I mention this because it has already been an issue.  I was amazed at how many people thought I was talking to them when I wrote "Who Asked You?"  That I was, in effect, chewing them out for treating me badly.  This was not about one person.  It was about a lifetime of experiences with many people.  It was about things I've learned and wanted to share.  My preferences, not your instructions.  How I like to be treated, not a command to follow my orders.  Did I think about a few people as I wrote?  Yes, I did.  Is it because I am angry at those people and wanted them to know what they'd done wrong?  No, it is not.  They came to mind for various reasons.  Just in passing.  Nothing big or life changing.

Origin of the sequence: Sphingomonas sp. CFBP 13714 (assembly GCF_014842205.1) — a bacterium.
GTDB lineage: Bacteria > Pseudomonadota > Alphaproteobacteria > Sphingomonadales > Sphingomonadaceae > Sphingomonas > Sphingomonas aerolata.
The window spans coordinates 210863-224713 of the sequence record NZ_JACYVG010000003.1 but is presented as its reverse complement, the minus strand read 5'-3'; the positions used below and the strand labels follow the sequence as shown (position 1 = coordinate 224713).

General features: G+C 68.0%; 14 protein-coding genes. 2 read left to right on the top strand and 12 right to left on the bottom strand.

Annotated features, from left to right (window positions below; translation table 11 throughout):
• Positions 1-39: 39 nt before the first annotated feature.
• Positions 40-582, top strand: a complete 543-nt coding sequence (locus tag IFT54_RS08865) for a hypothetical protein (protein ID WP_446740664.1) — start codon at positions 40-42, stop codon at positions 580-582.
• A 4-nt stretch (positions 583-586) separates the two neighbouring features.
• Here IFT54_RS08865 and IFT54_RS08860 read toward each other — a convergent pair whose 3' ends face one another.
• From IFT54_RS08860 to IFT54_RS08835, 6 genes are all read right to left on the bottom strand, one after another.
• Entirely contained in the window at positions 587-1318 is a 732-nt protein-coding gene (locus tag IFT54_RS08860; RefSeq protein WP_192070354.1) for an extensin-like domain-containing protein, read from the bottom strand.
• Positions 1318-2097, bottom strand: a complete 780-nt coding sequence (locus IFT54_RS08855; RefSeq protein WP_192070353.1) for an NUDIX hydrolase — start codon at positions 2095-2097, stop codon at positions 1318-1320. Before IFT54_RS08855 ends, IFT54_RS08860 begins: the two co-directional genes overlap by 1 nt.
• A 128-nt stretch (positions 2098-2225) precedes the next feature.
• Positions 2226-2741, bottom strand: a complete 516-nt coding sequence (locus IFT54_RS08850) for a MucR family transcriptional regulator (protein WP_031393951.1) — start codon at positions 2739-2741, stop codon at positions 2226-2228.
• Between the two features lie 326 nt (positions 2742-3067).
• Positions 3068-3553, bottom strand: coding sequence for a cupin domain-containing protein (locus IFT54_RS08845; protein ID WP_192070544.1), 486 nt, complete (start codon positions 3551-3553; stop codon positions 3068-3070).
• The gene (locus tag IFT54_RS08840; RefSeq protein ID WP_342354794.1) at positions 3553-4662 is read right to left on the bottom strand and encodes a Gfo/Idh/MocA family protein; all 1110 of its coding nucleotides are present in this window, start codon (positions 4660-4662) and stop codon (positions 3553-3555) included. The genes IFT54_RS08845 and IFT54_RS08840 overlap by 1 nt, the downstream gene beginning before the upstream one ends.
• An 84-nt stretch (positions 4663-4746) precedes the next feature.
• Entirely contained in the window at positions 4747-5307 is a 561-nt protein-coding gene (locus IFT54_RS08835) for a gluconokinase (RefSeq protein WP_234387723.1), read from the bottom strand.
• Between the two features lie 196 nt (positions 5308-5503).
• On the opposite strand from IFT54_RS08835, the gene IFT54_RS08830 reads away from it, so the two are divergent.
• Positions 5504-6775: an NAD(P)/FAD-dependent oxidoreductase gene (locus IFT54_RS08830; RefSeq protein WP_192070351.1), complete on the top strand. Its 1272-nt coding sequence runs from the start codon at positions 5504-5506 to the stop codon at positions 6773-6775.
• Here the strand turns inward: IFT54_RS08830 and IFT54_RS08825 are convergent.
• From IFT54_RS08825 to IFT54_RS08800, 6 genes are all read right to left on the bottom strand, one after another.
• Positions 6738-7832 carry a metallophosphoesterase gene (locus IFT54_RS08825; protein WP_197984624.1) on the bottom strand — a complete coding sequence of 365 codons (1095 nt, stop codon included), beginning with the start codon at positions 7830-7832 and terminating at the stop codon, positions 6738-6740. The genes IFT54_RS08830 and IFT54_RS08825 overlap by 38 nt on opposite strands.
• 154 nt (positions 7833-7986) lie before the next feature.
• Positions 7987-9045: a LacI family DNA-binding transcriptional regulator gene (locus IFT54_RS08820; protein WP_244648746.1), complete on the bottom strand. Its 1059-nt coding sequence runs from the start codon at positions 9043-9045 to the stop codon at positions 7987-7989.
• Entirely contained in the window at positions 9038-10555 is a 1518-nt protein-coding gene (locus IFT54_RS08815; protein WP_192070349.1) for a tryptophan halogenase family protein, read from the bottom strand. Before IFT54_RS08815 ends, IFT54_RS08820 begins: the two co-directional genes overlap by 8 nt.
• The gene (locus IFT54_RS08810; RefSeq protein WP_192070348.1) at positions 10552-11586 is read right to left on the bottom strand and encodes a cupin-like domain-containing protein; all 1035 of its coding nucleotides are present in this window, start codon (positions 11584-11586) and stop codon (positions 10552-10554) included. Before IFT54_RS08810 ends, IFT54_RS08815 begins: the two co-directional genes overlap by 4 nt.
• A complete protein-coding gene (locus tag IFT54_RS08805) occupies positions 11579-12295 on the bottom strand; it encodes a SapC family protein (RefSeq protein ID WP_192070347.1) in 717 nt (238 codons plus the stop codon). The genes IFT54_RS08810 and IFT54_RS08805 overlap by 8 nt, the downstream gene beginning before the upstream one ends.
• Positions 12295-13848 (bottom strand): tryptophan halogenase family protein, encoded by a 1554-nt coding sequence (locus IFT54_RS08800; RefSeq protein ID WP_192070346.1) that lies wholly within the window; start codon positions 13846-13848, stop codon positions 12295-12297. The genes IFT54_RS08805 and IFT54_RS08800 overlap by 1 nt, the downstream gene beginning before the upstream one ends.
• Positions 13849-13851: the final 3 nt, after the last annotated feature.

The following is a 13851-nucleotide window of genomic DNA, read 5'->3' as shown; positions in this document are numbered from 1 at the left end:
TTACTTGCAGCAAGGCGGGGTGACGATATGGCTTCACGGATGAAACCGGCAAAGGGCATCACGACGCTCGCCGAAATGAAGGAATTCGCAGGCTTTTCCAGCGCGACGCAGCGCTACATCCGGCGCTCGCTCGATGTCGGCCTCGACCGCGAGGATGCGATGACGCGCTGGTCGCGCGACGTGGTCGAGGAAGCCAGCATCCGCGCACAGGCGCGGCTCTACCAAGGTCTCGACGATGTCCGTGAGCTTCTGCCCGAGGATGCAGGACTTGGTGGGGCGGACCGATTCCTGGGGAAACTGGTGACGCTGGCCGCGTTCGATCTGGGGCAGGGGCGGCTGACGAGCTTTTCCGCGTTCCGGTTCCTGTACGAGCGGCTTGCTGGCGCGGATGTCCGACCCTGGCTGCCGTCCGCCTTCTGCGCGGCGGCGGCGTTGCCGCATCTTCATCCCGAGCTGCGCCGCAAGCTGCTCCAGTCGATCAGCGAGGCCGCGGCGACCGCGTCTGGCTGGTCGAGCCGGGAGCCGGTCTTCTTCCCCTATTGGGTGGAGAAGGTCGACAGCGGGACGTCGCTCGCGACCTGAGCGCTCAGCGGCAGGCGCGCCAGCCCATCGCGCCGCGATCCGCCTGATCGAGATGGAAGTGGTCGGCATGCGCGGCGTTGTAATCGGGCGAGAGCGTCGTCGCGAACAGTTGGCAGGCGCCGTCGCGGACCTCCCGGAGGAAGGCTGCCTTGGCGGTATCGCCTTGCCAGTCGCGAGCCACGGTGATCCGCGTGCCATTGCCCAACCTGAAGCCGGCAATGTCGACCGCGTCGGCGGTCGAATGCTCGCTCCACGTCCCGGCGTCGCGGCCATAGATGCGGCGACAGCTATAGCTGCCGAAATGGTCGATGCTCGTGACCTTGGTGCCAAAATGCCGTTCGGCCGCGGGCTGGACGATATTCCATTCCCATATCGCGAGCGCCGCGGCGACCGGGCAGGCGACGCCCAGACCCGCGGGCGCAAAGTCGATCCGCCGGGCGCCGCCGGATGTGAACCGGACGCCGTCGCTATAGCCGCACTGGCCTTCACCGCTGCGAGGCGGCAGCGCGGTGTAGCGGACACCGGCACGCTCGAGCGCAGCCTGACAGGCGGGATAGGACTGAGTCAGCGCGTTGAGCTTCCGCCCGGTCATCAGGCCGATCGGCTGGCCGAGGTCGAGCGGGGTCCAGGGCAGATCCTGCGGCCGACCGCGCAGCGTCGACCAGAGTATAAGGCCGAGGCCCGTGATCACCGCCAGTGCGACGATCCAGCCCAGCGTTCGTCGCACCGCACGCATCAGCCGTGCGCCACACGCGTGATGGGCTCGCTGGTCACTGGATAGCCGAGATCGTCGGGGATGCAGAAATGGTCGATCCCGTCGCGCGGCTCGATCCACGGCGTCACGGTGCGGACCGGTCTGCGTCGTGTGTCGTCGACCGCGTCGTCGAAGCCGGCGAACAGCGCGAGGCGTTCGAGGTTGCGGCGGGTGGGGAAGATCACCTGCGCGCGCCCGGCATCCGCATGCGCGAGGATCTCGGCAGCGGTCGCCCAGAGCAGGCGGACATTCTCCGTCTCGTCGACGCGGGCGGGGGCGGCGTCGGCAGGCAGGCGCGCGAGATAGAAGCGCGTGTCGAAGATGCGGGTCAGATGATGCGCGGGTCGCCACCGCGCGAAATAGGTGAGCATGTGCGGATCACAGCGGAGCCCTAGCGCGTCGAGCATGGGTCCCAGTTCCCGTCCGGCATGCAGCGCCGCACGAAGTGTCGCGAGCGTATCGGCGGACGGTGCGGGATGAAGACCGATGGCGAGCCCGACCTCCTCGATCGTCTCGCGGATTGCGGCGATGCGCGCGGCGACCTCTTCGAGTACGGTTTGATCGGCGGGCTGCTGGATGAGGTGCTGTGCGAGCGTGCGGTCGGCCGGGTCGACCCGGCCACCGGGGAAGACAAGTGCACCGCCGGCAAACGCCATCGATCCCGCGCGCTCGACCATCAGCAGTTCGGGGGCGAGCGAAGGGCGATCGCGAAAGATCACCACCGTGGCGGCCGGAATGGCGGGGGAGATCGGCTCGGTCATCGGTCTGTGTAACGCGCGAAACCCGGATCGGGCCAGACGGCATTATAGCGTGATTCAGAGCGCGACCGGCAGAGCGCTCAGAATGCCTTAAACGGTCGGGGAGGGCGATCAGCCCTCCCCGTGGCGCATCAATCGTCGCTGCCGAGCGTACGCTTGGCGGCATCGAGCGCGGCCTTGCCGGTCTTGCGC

There was one person who was a catalyst (not the reason) for that blog, and she will never read it.  And she doesn't need to because when I had a problem with our interaction I addressed it with her.  That is how I work.  If I can't let it go, then I will talk to you if you've hurt or offended me (and it's pretty hard to offend me).

I write my blog for me.  I write my blog because a million thoughts are going through my mind and I need to get some of them out.  I write my blog to solidify some of those thoughts.  I write my blog for therapy and personal growth.  My personal growth.

I do not write my blog to teach anyone else a lesson.

And I do not think you are vain.

Tuesday, December 22, 2009

My Name is Robin and I'm a Trekkie

All chorus, "Hi, Robin."